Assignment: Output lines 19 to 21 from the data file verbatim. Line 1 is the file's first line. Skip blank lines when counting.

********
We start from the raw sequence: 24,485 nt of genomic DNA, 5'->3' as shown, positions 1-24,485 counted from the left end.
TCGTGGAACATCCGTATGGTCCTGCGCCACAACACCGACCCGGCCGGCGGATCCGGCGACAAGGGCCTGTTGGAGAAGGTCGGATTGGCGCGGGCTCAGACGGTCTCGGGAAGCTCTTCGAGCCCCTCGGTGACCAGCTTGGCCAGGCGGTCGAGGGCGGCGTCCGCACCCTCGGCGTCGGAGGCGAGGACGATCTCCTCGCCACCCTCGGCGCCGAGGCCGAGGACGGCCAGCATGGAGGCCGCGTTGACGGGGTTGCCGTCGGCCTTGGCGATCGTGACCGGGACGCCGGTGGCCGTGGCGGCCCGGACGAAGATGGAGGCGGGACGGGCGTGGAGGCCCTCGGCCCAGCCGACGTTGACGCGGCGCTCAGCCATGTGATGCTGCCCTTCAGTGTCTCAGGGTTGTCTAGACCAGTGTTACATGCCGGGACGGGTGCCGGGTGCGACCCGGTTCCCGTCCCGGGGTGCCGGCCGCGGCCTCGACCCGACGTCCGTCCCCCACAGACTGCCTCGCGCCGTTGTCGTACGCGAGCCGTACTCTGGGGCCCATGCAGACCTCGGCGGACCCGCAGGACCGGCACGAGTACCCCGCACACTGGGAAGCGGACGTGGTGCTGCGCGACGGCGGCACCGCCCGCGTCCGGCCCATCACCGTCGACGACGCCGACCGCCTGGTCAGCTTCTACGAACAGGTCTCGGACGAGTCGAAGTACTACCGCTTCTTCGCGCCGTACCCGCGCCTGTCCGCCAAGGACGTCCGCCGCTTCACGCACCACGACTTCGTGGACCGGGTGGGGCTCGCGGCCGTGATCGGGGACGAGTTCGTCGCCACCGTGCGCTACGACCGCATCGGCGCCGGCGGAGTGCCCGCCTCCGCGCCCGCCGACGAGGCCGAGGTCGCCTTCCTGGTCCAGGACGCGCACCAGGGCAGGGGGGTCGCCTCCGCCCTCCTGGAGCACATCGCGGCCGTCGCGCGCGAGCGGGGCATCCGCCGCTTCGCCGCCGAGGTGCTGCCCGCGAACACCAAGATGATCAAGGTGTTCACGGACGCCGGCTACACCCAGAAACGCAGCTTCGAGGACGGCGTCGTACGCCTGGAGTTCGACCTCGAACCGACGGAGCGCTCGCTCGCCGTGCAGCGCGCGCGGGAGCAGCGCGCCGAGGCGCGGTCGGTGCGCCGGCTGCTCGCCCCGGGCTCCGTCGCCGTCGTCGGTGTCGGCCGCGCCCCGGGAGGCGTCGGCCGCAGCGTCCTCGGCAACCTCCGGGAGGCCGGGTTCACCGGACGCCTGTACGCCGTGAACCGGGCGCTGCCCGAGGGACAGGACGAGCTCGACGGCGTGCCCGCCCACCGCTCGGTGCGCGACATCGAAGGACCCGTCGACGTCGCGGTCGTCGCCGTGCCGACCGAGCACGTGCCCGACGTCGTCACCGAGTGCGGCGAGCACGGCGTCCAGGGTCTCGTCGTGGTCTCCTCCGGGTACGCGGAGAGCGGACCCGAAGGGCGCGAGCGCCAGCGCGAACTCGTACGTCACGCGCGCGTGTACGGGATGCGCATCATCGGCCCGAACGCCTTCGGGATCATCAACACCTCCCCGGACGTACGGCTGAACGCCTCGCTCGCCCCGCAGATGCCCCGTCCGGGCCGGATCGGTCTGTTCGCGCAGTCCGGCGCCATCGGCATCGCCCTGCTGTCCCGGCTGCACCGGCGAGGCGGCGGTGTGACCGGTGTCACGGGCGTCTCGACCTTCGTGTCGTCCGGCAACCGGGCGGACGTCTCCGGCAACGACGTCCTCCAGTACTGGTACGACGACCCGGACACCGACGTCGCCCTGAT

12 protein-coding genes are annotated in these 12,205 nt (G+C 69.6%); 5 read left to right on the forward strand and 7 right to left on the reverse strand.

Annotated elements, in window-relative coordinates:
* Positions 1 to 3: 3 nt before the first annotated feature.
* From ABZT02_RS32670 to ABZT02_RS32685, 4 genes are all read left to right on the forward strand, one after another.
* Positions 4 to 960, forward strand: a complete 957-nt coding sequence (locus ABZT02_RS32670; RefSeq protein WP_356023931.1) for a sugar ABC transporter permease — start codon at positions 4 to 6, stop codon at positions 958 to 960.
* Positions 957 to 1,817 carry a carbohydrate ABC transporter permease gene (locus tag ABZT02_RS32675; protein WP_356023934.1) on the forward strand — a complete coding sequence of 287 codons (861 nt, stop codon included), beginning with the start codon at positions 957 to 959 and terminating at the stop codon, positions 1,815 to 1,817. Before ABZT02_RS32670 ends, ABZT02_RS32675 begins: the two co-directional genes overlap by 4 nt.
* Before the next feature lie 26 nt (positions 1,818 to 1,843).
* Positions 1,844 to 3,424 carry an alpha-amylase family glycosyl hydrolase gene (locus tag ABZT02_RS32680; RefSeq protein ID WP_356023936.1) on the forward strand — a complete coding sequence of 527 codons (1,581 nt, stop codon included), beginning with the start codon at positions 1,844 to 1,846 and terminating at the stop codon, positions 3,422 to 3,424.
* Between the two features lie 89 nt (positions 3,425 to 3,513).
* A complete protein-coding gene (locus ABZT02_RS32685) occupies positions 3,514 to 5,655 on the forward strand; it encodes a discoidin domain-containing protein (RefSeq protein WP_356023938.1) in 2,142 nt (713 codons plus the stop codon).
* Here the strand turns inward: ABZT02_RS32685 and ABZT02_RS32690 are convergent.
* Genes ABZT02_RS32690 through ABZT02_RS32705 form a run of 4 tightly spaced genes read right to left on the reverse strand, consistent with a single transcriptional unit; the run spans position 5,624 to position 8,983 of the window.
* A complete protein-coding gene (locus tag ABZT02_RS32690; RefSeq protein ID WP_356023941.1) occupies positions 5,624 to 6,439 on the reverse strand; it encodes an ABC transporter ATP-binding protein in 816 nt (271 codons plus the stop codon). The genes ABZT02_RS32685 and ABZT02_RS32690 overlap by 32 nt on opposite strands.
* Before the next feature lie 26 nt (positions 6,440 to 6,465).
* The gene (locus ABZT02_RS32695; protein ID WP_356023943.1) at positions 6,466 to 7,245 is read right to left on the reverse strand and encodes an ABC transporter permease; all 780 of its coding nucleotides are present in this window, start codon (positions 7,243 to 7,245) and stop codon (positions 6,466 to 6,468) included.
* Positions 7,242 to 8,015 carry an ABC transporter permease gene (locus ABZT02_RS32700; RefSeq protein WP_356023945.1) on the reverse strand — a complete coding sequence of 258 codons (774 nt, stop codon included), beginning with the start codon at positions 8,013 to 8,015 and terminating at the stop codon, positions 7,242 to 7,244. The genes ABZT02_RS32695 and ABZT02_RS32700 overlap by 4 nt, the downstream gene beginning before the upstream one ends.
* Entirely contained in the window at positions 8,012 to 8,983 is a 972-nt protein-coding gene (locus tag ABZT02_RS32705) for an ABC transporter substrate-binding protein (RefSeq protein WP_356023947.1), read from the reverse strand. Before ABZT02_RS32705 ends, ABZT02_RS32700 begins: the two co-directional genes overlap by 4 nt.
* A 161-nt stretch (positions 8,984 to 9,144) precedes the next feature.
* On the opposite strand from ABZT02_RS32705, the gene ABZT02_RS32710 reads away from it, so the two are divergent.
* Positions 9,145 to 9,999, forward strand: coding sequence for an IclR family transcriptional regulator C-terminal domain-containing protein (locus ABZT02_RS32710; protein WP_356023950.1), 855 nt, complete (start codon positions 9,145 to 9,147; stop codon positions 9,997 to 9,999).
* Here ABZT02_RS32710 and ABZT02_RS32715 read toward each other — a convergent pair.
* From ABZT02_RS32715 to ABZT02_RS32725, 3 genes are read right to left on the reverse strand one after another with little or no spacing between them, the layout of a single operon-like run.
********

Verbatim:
* Entirely contained in the window at positions 8,012 to 8,983 is a 972-nt protein-coding gene (locus tag ABZT02_RS32705) for an ABC transporter substrate-binding protein (RefSeq protein WP_356023947.1), read from the reverse strand. Before ABZT02_RS32705 ends, ABZT02_RS32700 begins: the two co-directional genes overlap by 4 nt.
* A 161-nt stretch (positions 8,984 to 9,144) precedes the next feature.
* On the opposite strand from ABZT02_RS32705, the gene ABZT02_RS32710 reads away from it, so the two are divergent.